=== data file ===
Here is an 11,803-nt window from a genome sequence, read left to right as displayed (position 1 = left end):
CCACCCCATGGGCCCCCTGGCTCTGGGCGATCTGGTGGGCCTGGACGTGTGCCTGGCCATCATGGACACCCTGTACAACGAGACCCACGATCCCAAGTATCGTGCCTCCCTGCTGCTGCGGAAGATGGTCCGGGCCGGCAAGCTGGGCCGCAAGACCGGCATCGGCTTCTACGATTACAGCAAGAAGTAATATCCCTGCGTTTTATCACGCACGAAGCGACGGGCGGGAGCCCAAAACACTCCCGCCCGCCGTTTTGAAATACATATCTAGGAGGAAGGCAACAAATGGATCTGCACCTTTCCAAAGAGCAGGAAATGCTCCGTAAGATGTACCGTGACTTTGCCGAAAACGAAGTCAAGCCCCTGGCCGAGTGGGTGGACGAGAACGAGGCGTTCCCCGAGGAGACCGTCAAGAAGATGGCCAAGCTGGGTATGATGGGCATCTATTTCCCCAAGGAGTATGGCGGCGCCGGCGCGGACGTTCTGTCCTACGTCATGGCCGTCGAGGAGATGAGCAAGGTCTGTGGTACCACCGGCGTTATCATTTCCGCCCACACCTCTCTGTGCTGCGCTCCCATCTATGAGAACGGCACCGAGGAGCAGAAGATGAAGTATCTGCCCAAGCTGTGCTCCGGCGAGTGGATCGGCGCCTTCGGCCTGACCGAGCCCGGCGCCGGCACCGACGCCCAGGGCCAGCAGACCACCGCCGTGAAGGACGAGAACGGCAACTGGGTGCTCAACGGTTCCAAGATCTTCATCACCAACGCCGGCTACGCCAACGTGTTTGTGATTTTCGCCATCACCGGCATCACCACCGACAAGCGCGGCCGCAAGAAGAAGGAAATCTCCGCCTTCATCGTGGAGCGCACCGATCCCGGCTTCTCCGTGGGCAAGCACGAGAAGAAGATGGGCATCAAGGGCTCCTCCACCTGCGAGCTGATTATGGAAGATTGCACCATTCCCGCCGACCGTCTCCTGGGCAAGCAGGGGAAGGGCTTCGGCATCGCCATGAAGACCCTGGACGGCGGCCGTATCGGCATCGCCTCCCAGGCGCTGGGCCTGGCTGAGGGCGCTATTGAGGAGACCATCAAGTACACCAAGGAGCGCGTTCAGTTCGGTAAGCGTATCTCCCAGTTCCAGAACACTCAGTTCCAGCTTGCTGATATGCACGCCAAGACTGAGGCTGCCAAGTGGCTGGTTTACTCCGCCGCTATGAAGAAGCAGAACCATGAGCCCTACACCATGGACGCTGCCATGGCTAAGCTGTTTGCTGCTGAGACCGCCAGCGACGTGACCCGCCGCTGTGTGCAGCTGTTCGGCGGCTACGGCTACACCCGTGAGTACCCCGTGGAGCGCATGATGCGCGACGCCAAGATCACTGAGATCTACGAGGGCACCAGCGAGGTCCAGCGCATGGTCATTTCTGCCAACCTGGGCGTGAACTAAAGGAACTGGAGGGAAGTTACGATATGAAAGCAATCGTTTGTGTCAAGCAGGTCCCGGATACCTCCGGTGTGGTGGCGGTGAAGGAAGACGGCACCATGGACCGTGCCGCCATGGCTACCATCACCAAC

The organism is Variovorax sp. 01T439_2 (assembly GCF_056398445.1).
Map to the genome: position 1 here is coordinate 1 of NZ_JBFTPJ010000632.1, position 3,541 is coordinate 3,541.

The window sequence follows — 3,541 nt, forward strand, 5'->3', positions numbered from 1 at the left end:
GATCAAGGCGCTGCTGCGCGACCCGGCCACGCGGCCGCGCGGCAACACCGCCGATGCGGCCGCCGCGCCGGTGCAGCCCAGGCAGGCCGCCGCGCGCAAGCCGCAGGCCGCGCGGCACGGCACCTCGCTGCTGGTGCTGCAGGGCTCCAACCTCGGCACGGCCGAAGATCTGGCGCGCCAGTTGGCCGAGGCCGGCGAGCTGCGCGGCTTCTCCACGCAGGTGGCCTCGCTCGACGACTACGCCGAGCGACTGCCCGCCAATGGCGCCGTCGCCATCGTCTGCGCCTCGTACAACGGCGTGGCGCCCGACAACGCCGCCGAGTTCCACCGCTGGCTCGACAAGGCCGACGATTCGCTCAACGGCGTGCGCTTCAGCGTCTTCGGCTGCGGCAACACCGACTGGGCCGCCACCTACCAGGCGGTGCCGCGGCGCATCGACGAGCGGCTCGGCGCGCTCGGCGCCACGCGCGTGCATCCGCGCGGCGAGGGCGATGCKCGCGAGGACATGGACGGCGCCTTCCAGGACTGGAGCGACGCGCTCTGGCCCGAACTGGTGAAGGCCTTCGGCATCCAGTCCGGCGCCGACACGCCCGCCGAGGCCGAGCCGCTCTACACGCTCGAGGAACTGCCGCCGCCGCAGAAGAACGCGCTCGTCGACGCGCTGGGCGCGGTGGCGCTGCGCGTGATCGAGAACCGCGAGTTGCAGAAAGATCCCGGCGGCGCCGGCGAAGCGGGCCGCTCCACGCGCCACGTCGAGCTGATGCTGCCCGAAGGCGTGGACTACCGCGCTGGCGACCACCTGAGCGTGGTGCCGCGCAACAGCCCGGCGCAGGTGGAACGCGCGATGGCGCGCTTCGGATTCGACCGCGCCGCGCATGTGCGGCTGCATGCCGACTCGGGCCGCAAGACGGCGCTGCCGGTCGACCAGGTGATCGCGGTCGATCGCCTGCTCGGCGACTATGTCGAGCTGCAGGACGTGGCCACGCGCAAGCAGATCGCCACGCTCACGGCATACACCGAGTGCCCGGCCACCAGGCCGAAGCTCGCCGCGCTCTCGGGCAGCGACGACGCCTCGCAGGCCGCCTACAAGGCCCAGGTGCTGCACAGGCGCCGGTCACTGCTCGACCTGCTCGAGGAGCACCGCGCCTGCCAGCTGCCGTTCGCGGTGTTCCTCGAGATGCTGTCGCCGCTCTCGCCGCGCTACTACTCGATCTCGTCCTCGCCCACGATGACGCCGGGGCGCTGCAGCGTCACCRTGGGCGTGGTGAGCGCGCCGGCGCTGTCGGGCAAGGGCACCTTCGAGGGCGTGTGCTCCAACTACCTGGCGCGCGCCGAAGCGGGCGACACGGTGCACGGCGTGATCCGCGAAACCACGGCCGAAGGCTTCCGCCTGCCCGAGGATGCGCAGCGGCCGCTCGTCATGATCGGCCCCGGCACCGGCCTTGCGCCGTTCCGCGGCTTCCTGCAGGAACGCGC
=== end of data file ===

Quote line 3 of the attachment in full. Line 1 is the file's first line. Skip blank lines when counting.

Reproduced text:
The organism is Variovorax sp. 01T439_2 (assembly GCF_056398445.1).